The email argument (2)

Further to my discussion of the email challenge in Monday’s post, I read’s leader, Living with info overload, yesterday with interest.

It says: "the issue is not only how to monitor digital communications … but also how to search and archive the millions of emails we send and documents we create each day," before continuing: "IT managers in financial services companies admit their email and document management systems aren’t capable of dealing with the strain". As the leader suggests, if the highly regulated financial sector can’t cope, what hope is there for other organisations?

As you would probably expect, my argument in respect of the architecture, engineering and construction (AEC) sector is that we can take some modest steps to reduce email overload by using alternative technologies such as web-hosted collaborative platforms (‘extranets’) with email-type functionality and inbuilt powerful reporting, search and audit tools. For those that still want some kind of archive (for legal, insurance or regulatory compliance purposes, say), the technology vendors can also provide offline storage devices capturing all the communications involving a particular project or a particular company within that project (for example, see BIW Technologies’ archive service).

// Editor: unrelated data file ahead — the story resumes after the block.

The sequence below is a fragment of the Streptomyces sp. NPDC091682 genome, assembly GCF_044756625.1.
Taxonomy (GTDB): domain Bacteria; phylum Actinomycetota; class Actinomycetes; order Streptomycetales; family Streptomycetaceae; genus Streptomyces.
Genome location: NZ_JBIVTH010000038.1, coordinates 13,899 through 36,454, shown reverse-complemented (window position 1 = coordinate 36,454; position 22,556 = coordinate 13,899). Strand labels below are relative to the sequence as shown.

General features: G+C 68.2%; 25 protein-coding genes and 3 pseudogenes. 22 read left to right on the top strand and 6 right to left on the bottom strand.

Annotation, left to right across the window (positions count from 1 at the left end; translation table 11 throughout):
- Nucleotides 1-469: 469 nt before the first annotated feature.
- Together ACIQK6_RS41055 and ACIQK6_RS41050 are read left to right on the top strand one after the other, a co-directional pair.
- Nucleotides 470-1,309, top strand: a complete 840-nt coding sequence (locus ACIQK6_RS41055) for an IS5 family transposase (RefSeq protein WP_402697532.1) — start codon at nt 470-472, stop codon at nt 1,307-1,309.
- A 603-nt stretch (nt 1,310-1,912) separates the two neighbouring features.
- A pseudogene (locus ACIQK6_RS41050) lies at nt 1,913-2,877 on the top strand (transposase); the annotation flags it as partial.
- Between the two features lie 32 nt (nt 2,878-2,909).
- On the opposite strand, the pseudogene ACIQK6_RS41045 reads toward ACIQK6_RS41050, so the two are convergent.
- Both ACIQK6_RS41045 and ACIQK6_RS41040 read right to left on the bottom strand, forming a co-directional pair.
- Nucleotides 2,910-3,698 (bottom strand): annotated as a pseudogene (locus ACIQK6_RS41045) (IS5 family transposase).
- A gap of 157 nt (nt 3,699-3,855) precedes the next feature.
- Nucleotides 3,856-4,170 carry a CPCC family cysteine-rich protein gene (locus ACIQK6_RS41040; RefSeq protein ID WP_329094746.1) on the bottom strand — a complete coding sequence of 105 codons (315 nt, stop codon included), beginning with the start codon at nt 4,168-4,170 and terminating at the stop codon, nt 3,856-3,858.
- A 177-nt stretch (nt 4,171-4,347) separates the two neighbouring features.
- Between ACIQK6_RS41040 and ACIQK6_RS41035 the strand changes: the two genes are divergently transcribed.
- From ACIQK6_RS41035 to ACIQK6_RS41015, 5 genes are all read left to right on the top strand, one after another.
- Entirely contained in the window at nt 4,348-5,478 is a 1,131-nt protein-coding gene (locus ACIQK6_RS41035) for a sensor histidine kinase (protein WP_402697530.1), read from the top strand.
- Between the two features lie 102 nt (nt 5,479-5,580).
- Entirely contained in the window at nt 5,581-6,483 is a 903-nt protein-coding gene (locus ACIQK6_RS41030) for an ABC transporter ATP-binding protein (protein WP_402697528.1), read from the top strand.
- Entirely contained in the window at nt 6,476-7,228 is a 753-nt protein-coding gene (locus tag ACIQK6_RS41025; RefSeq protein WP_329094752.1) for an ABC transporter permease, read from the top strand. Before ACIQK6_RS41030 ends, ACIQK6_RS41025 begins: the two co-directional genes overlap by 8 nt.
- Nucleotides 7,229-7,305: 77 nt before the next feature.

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3 pings

  1. […] communications are managed within a self-contained and easily auditable secure repository (see also The email argument (2) and The email argument […]

  2. […] The latter could, of course, also include construction collaboration technologies (aka “project extranets”) of the kind employed on a growing number of UK construction schemes (see, for example, my 4 March post Email used to issue 65% of CAD information). Many of these have deliberately avoided use of email (partly for just the reasons Lars outlines – but mainly to ensure that a complete audit trail of all project communications is retained in one central location), perhaps only using email to notify an individual when there is something that demands action rather than copying everybody in ‘for information’. (See my previous posts on The email argument, and here). […]

  3. […] for future reference – and email is not the answer (see my previous views on email here and here, for […]

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